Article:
About Us

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Vancouver, British Columbia, Canada
Brian & Deya met in Vancouver Canada. After a few years together we were married and made choices. One was not to have children the other was not to take life for granted. The rest is yet to come.

March 27, 2011

Alone...

So there we were staring at each other as if waiting for someone to knock on the door or crash through it. Tony had ridden off to the Road of Independence and onto Tucson, Doug flew back to enjoy some cold weather in Vancouver and Les wheelied away on Doug’s repaired bike headed for Mazatlan. Now we had to regroup and make a plan, we thought it was going to be easy, more relaxed with more time but for some reason life keeps a steady and fast paced mix of stuff to do. It’s an odd thing and maybe I never noticed it before but the moment Deya and I think we’ve got it figured out some kind of challenge pops up.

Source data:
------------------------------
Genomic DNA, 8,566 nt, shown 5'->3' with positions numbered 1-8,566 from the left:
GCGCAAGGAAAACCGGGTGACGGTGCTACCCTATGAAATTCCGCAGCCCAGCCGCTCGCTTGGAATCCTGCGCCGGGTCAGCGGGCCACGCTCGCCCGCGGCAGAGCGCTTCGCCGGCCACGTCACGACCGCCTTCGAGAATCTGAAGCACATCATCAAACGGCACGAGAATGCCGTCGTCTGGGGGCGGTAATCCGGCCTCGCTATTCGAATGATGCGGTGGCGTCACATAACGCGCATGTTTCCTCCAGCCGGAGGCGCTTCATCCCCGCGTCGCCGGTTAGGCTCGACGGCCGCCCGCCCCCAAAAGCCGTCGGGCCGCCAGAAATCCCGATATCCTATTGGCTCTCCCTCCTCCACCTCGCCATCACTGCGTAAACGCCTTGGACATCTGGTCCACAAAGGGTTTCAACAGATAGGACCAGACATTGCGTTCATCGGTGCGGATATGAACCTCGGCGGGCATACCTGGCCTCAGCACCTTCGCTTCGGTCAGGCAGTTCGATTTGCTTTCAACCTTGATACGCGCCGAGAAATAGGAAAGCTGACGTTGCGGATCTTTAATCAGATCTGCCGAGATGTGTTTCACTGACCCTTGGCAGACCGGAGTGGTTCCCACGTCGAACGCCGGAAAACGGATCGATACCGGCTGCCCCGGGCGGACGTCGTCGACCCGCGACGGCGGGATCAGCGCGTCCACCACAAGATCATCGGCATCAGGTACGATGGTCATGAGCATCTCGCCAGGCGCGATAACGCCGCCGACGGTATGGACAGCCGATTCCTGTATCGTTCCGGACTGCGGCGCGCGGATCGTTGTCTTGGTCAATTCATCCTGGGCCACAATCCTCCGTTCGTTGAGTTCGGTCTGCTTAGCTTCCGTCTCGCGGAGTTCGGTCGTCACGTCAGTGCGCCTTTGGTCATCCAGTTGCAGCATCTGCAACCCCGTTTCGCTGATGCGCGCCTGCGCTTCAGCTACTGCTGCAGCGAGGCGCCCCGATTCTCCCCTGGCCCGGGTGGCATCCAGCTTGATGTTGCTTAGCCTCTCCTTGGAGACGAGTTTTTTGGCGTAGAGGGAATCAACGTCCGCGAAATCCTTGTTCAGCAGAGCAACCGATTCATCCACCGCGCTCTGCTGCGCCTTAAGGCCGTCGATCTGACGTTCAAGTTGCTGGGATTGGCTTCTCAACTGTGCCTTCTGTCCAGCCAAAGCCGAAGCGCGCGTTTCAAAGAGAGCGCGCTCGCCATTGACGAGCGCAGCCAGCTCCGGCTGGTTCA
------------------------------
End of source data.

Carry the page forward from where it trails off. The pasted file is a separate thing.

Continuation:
It was about 7 am and I woke up to the rumpling of a very large truck outside. What seemed odd was that we are located too far from the road to cause any vibration let alone that kind. Despite that I laid there, just for a moment, thinking about how wonderful it was, the rumbling, the way the bed shook and swayed back and forth like I was getting a free massage. I looked happily at the sun shining through the window and could see how the window and the whole wall were also swaying back and forth. That is when I heard the words come out of my mouth, “Wholly Crap!” and heard Deya shout in a panicked tone, “Earthquake!” It was a 6.8 to scale and the first shaker I’d ever felt before. It wasn’t alarming but I knew that it was dangerous. I started to get out of bed and tell myself, “Put on your pants, then socks, then shoes, then leave the house immediately, do it quickly.” By the time my feet hit the floor Deya had made it around the bed and headed for the street, Naked! I yelled at her, “Put some closes on!” The really disturbing part was after when you look around and realize that you are simply surrounded by tonnes and tonnes of bricks and concrete, that if it all came down it would be a really ugly scene.